Sora and Riku begin their keyblade training with a clean slate, as they quest to complete the trials of the Mark of Mastery exam in this, the latest entry within the enormously popular Kingdom Hearts series.
With the threat of Master Xehanort’s return, Yen Sid sends the keyblade-wielding duo to be tested for the mark of a true keyblade master. To do so, they must awaken six sleeping worlds infested by nightmares, all the while delving into short narratives alongside an array of key Disney characters. Such formula will prove familiar to those that have played previous instalments, and its charm long continues.
We initially find them setting sail aboard a raft amid stormy seas, soon finding themselves beset upon by a cackling, phantom version of The Little Mermaid’s Ursula, that, whilst defeated, summons a whirlpool that thrusts them into the murky depths.
Unlocking a conveniently placed keyhole, they make their way to Traverse Town and it is here that, through contact with key cast members from Nintendo DS cult classic The World Ends With You, they learn that they have been placed in parallel dimensions from one another, each having to progress individually in the hope of uniting later on in their journey.
For the most part this is the Kingdom Hearts adventure that you know and love, further refined and improved through the introduction of a range of new gameplay mechanics, the majority of which seek to streamline combat.
With Sora and Riku venturing separately, a new on-screen timer presents the new ‘Drop’ mechanic. Ensuring that character progression correlates between the two fairly evenly, this grants each a set amount of time in which they can continue through their own narrative before the player is forced to switch to the other. Whilst players can choose to ‘Drop’ at any point themselves, progression rewards characters with collecting Drop Points that can be converted to aid the other character. These include slowing the Drop Gauge, raising Attack Power, or even simply converting the points to Munny, for example, with stat bonuses remaining in play until you next switch.
‘Flowmotion’ proves a most rewarding addition, with players able to run along walls, swing around poles, and grind along rails, before leaping off to deal a heightened amount of damage to your foes. This does much to quicken the pace of combat, now using the environments to your advantage, whilst also opening up easier traversal for players to more freely explore.
Of further benefit are ‘Dream Eaters,’ benevolent spirits that neutralise their nightmare counterparts across the sleeping worlds. These, in effect, act as party members, but must first be created from recipes. Materials gathered from defeated nightmares are then fused along with a command skill, which provide a stat bonus, with an increased quantity of materials also boosting to a higher initial level. Players are encouraged to further bond with their Dream Eaters, which acts much in the same way as Nintendogs, where they can gather Link Points that may then be spent on the Ability Link board to unlock new deck commands and abilities.
Alongside this players can engage within activities with their Dream Eaters, a welcome departure from ploughing through the game’s lengthy storyline. These range in approach, ‘Balloon’ seeing players bashing the floaty inflatables back toward their enthusiastic pet, whereas ‘Water Barrel’ sees you gesture your Dream Eater toward bubbles to gather prizes whilst avoiding those with more explosive content. AR capabilities are also utilised, with Treasure Goggles seeing you move around and scan your locality for items, directing your Dream Eaters toward discoveries.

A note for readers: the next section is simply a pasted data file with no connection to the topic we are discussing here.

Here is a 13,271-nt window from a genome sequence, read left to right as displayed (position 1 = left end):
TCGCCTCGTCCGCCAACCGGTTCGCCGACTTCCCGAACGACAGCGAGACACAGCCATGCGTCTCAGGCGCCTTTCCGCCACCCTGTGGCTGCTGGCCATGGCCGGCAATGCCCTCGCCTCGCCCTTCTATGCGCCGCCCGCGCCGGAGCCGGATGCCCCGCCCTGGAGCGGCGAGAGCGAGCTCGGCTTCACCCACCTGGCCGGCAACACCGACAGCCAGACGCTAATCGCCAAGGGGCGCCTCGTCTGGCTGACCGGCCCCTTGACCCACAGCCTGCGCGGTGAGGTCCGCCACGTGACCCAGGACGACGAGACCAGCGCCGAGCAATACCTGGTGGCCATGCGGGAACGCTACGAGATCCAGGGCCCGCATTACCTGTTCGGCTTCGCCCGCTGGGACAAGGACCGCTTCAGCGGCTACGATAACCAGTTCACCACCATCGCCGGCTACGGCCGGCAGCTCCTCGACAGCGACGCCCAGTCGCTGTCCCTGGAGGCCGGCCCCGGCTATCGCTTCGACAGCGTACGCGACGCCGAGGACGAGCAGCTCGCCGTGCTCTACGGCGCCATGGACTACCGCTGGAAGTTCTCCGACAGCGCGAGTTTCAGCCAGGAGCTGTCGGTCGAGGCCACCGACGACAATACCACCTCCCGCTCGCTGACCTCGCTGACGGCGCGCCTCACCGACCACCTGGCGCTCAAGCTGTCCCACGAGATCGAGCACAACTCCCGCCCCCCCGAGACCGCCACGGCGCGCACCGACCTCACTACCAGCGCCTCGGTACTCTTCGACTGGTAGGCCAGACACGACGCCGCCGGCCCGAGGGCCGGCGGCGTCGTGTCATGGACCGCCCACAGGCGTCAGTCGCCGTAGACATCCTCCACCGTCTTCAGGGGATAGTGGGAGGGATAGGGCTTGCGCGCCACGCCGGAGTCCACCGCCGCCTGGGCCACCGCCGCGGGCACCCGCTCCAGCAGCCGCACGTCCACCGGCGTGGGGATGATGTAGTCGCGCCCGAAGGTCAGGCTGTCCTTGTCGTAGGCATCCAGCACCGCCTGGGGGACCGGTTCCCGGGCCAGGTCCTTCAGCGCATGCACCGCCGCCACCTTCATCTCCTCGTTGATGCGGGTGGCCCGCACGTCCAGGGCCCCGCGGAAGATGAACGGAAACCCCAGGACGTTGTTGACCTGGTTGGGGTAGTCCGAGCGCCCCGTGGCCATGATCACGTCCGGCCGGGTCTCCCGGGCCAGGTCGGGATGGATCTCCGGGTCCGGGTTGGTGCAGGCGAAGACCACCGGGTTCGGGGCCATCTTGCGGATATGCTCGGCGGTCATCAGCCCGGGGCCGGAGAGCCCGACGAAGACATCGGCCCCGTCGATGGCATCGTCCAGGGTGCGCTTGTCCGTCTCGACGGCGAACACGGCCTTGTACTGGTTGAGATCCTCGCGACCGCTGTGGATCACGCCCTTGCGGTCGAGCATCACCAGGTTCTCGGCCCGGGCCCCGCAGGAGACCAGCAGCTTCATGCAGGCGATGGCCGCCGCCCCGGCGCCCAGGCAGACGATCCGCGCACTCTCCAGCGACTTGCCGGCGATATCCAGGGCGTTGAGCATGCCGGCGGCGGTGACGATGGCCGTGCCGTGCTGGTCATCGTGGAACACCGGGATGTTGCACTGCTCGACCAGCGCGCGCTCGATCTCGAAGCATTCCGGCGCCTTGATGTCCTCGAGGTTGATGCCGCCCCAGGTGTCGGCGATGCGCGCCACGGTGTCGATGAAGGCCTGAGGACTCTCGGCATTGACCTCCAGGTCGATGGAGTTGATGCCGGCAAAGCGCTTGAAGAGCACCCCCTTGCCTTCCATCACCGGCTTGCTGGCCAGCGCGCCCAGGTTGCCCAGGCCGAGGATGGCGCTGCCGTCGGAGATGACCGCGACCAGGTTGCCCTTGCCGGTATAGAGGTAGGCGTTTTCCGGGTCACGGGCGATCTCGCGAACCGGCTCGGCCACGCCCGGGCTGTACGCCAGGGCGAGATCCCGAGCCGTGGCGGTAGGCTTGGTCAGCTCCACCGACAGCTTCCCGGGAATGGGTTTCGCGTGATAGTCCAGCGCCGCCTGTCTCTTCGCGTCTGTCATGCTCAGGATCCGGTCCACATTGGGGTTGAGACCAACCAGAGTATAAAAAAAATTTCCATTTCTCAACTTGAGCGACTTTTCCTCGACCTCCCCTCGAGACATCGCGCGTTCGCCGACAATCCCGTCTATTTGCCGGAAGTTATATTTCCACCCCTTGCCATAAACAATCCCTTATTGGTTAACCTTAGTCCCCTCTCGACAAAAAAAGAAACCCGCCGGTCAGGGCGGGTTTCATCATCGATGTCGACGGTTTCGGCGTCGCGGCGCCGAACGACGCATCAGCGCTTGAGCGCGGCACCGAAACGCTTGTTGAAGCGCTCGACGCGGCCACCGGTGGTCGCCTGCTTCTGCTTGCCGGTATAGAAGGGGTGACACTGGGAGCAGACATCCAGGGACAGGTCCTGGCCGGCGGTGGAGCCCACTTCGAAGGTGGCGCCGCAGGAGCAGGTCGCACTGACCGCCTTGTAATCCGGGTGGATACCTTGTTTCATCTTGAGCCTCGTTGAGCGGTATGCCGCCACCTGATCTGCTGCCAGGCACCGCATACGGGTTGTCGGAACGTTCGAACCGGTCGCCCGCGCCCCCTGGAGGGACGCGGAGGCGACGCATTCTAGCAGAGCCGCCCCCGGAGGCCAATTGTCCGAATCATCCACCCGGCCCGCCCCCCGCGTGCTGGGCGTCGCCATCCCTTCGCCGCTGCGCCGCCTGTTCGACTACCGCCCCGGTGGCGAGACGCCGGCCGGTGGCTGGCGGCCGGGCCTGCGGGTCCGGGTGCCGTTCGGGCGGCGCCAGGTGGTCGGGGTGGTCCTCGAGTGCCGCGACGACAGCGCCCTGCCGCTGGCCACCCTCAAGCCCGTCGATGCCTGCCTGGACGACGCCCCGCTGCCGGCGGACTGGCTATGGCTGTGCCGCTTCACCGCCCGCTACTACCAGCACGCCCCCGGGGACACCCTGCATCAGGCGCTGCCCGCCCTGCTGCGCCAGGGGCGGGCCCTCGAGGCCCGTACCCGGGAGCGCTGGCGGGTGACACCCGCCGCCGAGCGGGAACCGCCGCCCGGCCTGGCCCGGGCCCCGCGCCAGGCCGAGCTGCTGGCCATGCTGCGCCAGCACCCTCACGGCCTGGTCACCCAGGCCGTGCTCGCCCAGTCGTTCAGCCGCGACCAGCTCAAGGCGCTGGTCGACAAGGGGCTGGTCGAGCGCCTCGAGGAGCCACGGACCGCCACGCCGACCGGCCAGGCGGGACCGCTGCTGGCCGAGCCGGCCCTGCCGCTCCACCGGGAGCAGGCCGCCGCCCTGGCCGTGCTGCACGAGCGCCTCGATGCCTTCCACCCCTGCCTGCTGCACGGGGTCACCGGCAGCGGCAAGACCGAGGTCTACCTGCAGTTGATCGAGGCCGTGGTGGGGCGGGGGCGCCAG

Similarly useful is ‘Reality Shift’, which positions itself as an optional device. Through use of the touchscreen, players can, for example, fling barrels to unblock paths, hack turrets to self-destruct, or link specified points to grind between. Whilst it may sound superfluous, it adds a great deal of strategy to an otherwise button-pounding combat system.
It doesn’t end there, either. Traversal between worlds is now performed by engaging ‘Dive Mode,’ a kaleidoscopic jaunt through a cylindrical obstacle course that does much to endorse the handheld’s stereoscopic 3D. As crazily colourful as the rest of the game, these are themed upon the world that you are venturing toward: the Tron-inspired ‘The Grid,’ for instance, using accented neon art styles and Recognizers acting as obstacles. As a mini-game of sorts, you must defeat enemies and gather prize bubbles to unlock the Goal Ring, enabling you to successfully arrive at your destination.
Those either new to the series, or for those who need to refresh their memories of its previous narrative, will find much reward from the ‘Mementos’ system. Here, players can view ‘Flashbacks,’ either of key cutscenes from Kingdom Hearts and Kingdom Hearts II or providing extended background to the events of Kingdom Hearts 3D, or ‘Chronicles’ which provide a text-based summary of prior plots. Having regularly been scorned for its convoluted writing, these will prove to be of much use for those that wish to further understand the overarching storyline.
Looking almost certain to become the finest third-party addition to the Nintendo 3DS’ software library, Kingdom Hearts 3D [Dream Drop Distance] will release across Europe on July 20th and North America on July 31st.
Alex Seedhouse+ Alex's early adoration for Nintendo began with a Yellow Game Boy and a copy of Donkey Kong Land. This developed over the years, later peaking when he hid in his room to play The Legend of Zelda: Ocarina of Time one Christmas. Nowadays, his enthusiasm is shared through Nintendo Insider, a place in which he can document his thoughts regarding the big N.